On March 2nd of 2016, the internationally renowned human rights activist Berta Cáceres was murdered in her home in La Esperanza, Honduras. 6 shots were fired in her bedroom, killing Cáceres and leaving one witness to testify to the authorities. Given the nation’s long history of violent attacks against prominent protesters, Cáceres’ fate was woefully familiar to many protesting land rights in the region.
Ms. Cáceres, 44, had lead her indigenous Lenca community against a dam being built on their land for years via her prominent organization, the Civic Council of Popular and Indigenous Organizations of Honduras, known as Copinh. She won the Goldman Environmental Prize for her work defending her community.
On March 2nd, police in Honduras arrested the former CEO of Desarrollos Energéticos SA (DESA), the company building the dam, David Castillo Mejia. Castillo was captured at Honduras’ Ramón Villeda Morales International Airport, apparently trying to leave the country. Charged with being the “intellectual author” of the murder, after a 20 hour initial hearing, the high-ranking executive was sent to a detention center on Monday.
— COPINH (@COPINHHONDURAS) March 12, 2018
— Poder Judicial HN (@PJdeHonduras) March 11, 2018
Eight other people, including DESA employees, hired assassins and members of the army were linked to her killing and have been arrested and tried. These include Sergio Ramón Rodríguez Orellana (DESA Manager), Douglas Geovanny Bustillo (ex-military), and Mariano Díaz Chávez (Major Army). Last year, a spokesman for the Attorney General’s office openly recognized that the men arrested were not the ones who planned the murder, nor the ones who gave the ultimate order to execute it.
A report released in early November from a team of international lawyers investigating the case (International Advisory Group of Experts, or GAIPE) indicated that the Honduran government has made only perfunctory efforts in the search for those responsible for Cáceres’ death. While Cáceres had received numerous death threats for years preceding her death, the state initially investigated members of Cáceres’ own organization and a past boyfriend for the murder. Cáceres family requested the legal team’s assistance last year due to their mistrust of the official investigation. The report suggests that there are multiple culpable high-ranking executives at DESA that the Honduran investigation has not charged.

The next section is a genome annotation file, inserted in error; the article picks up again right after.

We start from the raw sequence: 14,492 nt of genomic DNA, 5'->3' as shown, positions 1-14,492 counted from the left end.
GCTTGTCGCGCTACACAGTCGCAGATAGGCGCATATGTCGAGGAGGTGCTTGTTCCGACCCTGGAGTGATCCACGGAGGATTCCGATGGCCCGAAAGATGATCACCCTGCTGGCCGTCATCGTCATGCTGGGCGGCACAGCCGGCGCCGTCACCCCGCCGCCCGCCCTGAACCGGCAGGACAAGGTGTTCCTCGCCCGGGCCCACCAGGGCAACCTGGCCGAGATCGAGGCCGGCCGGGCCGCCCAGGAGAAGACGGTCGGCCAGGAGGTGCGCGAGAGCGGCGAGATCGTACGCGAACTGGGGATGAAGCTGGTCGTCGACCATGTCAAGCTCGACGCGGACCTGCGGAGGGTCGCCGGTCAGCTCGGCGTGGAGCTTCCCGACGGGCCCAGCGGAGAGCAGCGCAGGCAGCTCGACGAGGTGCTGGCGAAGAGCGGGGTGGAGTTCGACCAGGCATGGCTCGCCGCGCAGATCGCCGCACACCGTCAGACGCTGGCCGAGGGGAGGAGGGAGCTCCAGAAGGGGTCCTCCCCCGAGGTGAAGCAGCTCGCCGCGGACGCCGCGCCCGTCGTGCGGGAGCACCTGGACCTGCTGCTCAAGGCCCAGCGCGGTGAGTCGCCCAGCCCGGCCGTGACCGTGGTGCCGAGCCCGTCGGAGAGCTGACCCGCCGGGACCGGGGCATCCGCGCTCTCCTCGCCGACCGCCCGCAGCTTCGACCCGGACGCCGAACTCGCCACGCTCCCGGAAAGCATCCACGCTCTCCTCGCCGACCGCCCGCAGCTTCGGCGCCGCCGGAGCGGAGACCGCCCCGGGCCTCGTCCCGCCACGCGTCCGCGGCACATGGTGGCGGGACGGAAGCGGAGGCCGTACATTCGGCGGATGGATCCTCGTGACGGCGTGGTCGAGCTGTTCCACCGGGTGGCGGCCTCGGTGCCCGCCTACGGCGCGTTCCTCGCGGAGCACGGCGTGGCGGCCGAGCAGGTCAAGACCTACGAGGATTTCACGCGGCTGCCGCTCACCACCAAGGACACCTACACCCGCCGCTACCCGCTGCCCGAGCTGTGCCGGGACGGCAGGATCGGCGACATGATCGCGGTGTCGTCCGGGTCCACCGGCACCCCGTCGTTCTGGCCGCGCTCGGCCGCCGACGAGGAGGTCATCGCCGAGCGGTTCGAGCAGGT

MEMORIA Y LUCHA: hermosa noche recordando memoria de Berta Cáceres y luchas del pueblo hondureño. “No son los rebeldes los que crean los problemas del mundo, son los problemas del mundo los que crean a los rebeldes”.#BertaSeHizoMillones @COPINHHONDURAS pic.twitter.com/11XZlT1Sjl
— Berta Caceres (@justiceforberta) March 8, 2018
The state investigation has even more access to evidence than the international team, but it has neglected to make further arrests. Critics of the Honduran administration say that this is due to the de facto impunity that protects families like the Atala Zablah, one of the most influential in Honduras, who injected millions of dollars into DESA and joined the DESA board. Business groups resist any action of the state investigation that looks into contracts between companies and these high-profile families.
Soon after the murder, the car of a judge overseeing the case was stolen – along with case files containing the identities of protected witnesses. This event was seen as a threat to anyone who might come forward with information about the crime in the future.
#BertaVive#BertaCáceres’ case is emblematic of the structural violence perpetrated by the Honduran state, and the United States’ role in #Honduras
To read the letter that @WitnessforPeace @SOAWatch sent to US Congress visit https://t.co/HW3eoUZiBv pic.twitter.com/YDgHf4v9bx
— SOA Watch (@SOAWatch) March 3, 2018
The GAIPE lawyers gained access to 40,000 messages between the unnamed DESA executives and Sergio Rodríguez Orellana, the social and environment manager for DESA, and Douglas Geovanny Bustillo, a retired Honduran Army lieutenant who was DESA’s director of security until mid-2015. This access was achieved only after the state failed to present the texts to the family four times, and a judge ordered that the messages be shared.
In March of 2017, Georgia House Representative Henry C. Johnson introduced the Berta Cáceres Human Rights in Honduras Act (H.R. 1299) to Congress. 67 members of Congress have co-sponsored the bill, which would require the U.S. to suspend aid to Honduran security agencies and to refuse loans to Honduras.
Cáceres’ family members have spoken prolifically about how the state has failed them. Her mother, Austra, wrote that the Honduran government did not fulfill the responsibility it purposefully assumed to ensure Cáceres’ safety, and alleged that they contaminated the crime scene. Austra also accused the state of Honduras of criminalizing her daughter’s activism through a supposed institutionality, that had the result of working against Cáceres’ efforts to benefit underserved communities in the country.
The witness of the murder, Gustavo Castro, told Al Jazeera that the state investigation’s sketch artist attempted to tamper with the sketch they made. Cáceres’ daughter bemoaned that the DESA executives were so confident of impunity that they openly discussed the murder with each other on retrievable messaging apps. But now, Cáceres’ family has finally seen an iota of justice served in Castillo‘s arrest.
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